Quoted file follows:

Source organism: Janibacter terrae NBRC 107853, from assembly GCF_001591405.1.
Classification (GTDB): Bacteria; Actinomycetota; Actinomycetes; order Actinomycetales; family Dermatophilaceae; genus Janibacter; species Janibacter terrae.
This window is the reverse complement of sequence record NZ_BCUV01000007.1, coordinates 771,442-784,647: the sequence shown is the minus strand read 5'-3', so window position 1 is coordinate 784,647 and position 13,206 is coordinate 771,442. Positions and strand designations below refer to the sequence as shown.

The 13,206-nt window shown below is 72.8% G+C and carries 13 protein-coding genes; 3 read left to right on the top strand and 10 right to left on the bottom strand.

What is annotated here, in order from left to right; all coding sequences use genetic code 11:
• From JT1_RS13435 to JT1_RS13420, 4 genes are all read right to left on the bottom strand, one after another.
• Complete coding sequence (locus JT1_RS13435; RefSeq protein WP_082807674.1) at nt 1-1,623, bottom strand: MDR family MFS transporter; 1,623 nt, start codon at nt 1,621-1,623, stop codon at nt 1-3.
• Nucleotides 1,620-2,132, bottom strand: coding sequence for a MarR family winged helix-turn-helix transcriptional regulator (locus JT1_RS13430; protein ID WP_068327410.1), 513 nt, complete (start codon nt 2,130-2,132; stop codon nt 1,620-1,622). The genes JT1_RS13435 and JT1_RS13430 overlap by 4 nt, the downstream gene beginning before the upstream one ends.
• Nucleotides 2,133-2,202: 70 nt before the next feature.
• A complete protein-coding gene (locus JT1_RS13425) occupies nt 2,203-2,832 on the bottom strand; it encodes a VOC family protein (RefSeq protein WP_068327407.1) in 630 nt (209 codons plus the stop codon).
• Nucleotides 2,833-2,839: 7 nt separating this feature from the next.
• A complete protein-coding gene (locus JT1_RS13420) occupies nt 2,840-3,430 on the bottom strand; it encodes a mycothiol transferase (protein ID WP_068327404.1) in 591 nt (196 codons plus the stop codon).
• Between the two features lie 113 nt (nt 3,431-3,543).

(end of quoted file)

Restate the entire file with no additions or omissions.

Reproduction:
Source organism: Janibacter terrae NBRC 107853, from assembly GCF_001591405.1.
Classification (GTDB): Bacteria; Actinomycetota; Actinomycetes; order Actinomycetales; family Dermatophilaceae; genus Janibacter; species Janibacter terrae.
This window is the reverse complement of sequence record NZ_BCUV01000007.1, coordinates 771,442-784,647: the sequence shown is the minus strand read 5'-3', so window position 1 is coordinate 784,647 and position 13,206 is coordinate 771,442. Positions and strand designations below refer to the sequence as shown.

The 13,206-nt window shown below is 72.8% G+C and carries 13 protein-coding genes; 3 read left to right on the top strand and 10 right to left on the bottom strand.

What is annotated here, in order from left to right; all coding sequences use genetic code 11:
• From JT1_RS13435 to JT1_RS13420, 4 genes are all read right to left on the bottom strand, one after another.
• Complete coding sequence (locus JT1_RS13435; RefSeq protein WP_082807674.1) at nt 1-1,623, bottom strand: MDR family MFS transporter; 1,623 nt, start codon at nt 1,621-1,623, stop codon at nt 1-3.
• Nucleotides 1,620-2,132, bottom strand: coding sequence for a MarR family winged helix-turn-helix transcriptional regulator (locus JT1_RS13430; protein ID WP_068327410.1), 513 nt, complete (start codon nt 2,130-2,132; stop codon nt 1,620-1,622). The genes JT1_RS13435 and JT1_RS13430 overlap by 4 nt, the downstream gene beginning before the upstream one ends.
• Nucleotides 2,133-2,202: 70 nt before the next feature.
• A complete protein-coding gene (locus JT1_RS13425) occupies nt 2,203-2,832 on the bottom strand; it encodes a VOC family protein (RefSeq protein WP_068327407.1) in 630 nt (209 codons plus the stop codon).
• Nucleotides 2,833-2,839: 7 nt separating this feature from the next.
• A complete protein-coding gene (locus JT1_RS13420) occupies nt 2,840-3,430 on the bottom strand; it encodes a mycothiol transferase (protein ID WP_068327404.1) in 591 nt (196 codons plus the stop codon).
• Between the two features lie 113 nt (nt 3,431-3,543).